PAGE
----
Full Sail for Patient with 24-year Artery Blockage

Full Sail for Patient with 24-year Artery Blockage

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Hundreds of people with chronic artery blockages could benefit from a new technique to clear those old blockages.

Take Dick Talley, for instance. He likes to sail, race go-karts, and work out. Since a coronary artery bypass in 1991, the St. Leonard, Md., resident had felt just momentarily slowed by a minor stroke four years ago.

Then, early in 2014, a heart attack trimmed his sails. Deepening fatigue meant he had to rest more than garden, and skip out on sailing and racing. “I hated to admit having no energy,” says Talley, 70.

Talley’s cardiologist performed an angiogram and diagnosed chronic total occlusion (CTO), the complete blockage of a coronary artery. In addition to the original blockage, his bypass had closed. CTO occurs in 15 to 20 percent of patients with significant coronary artery disease.
The cardiologist sent Talley to MedStar Heart & Vascular Institute’s interventional cardiologist Robert Gallino, MD, at MedStar Washington Hospital Center.

Dr. Gallino favored a procedure called CTO percutaneous coronary intervention (PCI). He would open Talley’s original blockage that occurred 24 years earlier.

American physicians had used a similar method on CTOs in the leg with excellent results, “and the Japanese started doing it with the heart in the early 2000s,” says Dr. Gallino. The procedure is tricky, especially this one, since Talley’s blockage was 24 years old and had grown and hardened over time. Part of the procedure involved reaching the blockage by advancing special guide wires from the right side of the heart, all the way through to the left side, where he could then open the blockage with angioplasty, a procedure to restore blood flow through the artery.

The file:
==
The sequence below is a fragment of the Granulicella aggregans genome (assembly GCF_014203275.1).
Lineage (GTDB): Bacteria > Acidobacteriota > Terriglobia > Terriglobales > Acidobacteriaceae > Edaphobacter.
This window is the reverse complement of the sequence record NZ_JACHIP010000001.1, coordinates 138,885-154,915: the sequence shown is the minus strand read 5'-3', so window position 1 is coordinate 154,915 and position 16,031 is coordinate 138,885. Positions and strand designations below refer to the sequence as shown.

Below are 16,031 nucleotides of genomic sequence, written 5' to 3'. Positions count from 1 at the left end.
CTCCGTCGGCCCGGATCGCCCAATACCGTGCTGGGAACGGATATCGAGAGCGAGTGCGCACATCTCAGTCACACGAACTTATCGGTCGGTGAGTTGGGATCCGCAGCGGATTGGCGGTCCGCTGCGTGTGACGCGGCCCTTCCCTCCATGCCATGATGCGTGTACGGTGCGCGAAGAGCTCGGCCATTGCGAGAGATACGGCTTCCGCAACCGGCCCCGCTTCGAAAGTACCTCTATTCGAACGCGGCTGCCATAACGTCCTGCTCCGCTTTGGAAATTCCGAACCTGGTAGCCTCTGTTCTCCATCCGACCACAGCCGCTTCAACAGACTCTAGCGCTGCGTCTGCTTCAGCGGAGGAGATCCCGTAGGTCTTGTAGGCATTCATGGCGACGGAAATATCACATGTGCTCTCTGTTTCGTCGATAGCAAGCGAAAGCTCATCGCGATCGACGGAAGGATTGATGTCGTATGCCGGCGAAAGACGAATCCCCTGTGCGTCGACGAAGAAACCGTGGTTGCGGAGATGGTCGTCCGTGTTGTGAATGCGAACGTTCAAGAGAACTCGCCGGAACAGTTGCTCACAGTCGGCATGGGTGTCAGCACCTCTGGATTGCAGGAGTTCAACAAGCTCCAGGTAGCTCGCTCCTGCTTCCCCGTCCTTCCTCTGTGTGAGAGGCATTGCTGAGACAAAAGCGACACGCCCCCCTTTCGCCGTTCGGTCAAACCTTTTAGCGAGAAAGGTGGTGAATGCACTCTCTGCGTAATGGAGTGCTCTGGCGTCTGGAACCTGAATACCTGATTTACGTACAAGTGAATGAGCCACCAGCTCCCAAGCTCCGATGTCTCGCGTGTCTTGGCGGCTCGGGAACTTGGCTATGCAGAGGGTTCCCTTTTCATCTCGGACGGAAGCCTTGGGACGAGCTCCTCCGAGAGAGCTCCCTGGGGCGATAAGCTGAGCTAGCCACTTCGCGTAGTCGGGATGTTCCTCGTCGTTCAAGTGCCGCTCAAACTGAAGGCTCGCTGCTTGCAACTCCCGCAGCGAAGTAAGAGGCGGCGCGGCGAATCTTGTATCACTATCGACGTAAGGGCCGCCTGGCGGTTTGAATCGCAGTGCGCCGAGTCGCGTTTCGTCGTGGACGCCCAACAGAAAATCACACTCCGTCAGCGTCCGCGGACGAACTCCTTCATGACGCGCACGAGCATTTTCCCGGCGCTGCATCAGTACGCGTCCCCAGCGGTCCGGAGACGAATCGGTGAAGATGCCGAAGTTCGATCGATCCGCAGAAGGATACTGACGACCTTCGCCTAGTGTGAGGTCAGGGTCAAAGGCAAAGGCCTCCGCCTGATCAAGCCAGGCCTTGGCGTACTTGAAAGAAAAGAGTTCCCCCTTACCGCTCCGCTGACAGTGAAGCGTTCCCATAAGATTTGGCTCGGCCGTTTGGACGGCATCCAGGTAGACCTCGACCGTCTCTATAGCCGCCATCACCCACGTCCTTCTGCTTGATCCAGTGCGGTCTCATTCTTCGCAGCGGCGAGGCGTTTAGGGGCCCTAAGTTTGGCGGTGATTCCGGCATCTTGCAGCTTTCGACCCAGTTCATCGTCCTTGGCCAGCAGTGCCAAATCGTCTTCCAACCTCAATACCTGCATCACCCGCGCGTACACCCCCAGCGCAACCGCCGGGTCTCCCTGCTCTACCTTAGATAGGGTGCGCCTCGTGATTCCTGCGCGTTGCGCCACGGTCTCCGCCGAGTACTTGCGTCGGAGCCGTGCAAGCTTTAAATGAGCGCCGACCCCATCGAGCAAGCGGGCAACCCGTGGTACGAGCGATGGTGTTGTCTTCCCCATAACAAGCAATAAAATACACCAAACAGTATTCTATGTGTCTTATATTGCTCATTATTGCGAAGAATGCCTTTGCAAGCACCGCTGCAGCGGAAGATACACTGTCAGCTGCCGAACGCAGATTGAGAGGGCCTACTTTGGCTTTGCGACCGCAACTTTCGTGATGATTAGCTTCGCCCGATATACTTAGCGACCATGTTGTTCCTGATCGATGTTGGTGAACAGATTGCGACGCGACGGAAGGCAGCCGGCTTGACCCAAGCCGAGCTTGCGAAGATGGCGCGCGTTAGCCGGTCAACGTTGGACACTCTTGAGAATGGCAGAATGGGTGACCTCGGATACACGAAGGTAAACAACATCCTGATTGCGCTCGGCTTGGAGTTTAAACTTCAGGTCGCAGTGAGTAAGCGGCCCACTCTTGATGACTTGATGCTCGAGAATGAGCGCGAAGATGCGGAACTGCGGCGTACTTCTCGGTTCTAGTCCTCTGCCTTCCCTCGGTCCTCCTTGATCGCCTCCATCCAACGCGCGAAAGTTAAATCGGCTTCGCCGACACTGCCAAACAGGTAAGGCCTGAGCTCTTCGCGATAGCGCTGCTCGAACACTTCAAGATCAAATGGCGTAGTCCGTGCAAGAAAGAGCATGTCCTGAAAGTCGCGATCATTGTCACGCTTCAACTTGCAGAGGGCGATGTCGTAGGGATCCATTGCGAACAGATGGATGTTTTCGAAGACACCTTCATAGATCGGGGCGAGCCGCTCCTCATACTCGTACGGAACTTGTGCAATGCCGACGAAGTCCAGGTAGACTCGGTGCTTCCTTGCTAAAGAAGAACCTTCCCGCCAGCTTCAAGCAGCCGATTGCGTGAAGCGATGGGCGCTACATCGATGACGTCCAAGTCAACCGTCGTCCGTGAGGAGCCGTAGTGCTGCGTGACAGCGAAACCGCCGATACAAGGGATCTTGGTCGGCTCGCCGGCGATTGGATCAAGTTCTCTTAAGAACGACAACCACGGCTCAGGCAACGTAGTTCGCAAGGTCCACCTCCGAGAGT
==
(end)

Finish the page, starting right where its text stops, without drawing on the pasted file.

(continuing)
Gallino_Bernardo_0011Final2.jpgDr. Gallino and Nelson Bernardo, MD, started performing hybrid CTO PCIs about 18 months ago. Only eight U.S. hospitals do more than 50 such procedures a year. Drs. Gallino and Bernardo do two each week.

Traditional surgery opens the chest and means a week in the hospital and six weeks’ recovery. If this procedure occurs on a Monday or Tuesday, Dr. Gallino says, the patient can be playing golf that weekend.

Talley’s procedure was clear sailing—an amazing result given the blockage was 24 years old. Such procedures used to be considered impossible.

“We’re treating blockages many people thought weren’t treatable,” Dr. Gallino says. “That’s tremendously gratifying.” As for Talley, “I went from just taking an afternoon sail around the Chesapeake Bay to feeling like I can sail around the world!” And no, that’s not a metaphor. Starting next fall, the veteran boater plans to spend three years sailing the globe. “This heart’s going to outlive me,” he says. “I’m lovin’ life.”

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